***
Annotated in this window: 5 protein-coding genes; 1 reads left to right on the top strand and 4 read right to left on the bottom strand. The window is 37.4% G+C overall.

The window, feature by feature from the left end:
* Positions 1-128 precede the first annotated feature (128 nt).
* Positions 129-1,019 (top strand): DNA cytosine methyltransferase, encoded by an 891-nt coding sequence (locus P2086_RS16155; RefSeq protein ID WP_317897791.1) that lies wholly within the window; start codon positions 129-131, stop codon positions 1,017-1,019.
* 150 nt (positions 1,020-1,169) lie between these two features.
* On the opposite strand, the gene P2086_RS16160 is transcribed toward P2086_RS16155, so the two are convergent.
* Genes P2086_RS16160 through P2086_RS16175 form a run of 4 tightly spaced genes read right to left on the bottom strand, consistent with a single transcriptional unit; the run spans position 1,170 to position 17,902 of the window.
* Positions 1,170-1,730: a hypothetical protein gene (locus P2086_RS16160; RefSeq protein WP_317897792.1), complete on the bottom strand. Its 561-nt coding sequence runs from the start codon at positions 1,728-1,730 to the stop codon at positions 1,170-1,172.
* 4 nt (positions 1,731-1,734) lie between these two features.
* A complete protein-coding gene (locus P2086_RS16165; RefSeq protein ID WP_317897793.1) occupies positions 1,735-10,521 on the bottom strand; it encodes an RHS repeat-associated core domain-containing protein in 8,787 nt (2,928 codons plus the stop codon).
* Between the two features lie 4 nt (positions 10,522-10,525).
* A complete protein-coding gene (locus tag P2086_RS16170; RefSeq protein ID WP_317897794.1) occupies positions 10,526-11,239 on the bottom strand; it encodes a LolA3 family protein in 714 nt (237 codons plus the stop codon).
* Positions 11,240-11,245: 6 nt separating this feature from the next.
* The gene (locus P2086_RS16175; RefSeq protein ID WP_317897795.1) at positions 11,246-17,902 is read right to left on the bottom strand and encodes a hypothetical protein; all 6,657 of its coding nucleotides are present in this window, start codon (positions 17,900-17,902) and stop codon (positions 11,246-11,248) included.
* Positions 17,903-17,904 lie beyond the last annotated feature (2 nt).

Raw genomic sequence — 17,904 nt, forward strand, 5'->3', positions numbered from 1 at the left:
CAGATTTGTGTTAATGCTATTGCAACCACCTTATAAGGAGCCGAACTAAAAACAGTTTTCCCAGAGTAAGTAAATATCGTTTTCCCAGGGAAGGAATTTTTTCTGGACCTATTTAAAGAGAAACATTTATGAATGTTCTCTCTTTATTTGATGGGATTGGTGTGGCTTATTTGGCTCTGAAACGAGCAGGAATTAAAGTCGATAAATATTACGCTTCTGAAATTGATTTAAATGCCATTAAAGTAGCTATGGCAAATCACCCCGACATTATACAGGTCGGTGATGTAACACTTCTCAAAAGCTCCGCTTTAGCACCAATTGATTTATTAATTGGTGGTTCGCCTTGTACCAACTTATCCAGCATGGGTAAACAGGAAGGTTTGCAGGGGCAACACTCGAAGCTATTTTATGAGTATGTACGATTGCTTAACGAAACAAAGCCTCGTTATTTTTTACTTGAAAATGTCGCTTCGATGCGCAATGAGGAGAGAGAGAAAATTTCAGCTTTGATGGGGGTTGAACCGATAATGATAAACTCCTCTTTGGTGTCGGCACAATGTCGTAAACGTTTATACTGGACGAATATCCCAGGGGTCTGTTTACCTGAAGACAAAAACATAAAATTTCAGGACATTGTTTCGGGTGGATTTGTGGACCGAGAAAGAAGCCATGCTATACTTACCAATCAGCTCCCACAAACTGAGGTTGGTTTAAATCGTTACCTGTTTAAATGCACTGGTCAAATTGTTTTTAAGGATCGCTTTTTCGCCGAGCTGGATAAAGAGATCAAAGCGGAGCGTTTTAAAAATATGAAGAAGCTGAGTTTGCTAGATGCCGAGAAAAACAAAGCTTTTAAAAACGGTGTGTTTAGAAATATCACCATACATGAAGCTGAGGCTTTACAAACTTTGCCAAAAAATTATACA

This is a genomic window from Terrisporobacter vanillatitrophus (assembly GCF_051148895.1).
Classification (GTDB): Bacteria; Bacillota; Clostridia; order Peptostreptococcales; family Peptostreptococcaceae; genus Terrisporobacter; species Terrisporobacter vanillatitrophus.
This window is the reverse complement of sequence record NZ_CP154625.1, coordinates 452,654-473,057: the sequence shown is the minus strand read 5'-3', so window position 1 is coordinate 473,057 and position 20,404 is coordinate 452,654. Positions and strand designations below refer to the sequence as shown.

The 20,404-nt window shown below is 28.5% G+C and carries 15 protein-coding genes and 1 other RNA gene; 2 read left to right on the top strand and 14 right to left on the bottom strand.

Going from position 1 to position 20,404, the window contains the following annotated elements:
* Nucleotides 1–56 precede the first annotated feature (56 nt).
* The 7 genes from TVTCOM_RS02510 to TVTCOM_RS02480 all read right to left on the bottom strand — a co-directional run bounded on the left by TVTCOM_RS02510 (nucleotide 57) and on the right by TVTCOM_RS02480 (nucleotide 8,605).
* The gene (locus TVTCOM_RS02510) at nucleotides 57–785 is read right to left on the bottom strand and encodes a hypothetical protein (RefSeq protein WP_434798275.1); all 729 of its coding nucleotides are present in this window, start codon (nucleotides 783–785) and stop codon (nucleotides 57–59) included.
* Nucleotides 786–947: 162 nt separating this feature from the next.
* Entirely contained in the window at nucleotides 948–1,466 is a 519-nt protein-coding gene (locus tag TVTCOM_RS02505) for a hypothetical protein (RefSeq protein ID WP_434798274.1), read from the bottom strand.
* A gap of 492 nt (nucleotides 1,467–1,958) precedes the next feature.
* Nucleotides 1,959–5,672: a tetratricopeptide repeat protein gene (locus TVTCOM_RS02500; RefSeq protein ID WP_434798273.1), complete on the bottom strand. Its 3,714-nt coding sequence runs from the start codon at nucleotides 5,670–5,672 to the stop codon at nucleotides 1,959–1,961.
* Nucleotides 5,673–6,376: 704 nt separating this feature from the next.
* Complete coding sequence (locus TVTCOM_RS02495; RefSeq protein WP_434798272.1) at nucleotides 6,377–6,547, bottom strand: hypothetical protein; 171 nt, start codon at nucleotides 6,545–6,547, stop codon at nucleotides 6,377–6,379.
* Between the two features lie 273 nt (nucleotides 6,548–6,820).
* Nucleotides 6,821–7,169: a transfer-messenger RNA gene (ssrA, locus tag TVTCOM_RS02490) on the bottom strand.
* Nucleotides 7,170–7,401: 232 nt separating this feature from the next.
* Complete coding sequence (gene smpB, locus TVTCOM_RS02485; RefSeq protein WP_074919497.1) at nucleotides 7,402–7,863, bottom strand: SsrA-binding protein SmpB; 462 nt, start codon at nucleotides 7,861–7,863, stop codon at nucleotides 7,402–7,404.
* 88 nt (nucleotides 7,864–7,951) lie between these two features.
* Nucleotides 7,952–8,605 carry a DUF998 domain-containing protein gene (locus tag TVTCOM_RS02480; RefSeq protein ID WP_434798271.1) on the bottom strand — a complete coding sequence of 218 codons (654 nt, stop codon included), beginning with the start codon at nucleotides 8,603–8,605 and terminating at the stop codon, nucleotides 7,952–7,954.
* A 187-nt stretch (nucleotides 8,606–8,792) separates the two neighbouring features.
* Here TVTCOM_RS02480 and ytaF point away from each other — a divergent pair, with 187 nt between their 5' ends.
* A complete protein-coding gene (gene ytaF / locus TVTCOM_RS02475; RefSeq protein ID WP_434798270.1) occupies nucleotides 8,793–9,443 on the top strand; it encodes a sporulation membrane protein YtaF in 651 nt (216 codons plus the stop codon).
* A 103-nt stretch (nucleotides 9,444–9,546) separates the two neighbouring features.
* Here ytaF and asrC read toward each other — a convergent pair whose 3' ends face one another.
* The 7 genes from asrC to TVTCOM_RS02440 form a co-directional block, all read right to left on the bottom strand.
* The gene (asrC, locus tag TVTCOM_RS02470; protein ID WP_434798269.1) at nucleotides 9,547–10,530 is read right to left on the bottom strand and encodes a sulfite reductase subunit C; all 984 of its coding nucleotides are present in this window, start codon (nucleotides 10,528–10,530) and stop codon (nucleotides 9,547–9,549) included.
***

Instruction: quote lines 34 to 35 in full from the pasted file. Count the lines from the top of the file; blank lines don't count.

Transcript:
* Nucleotides 7,170–7,401: 232 nt separating this feature from the next.
* Complete coding sequence (gene smpB, locus TVTCOM_RS02485; RefSeq protein WP_074919497.1) at nucleotides 7,402–7,863, bottom strand: SsrA-binding protein SmpB; 462 nt, start codon at nucleotides 7,861–7,863, stop codon at nucleotides 7,402–7,404.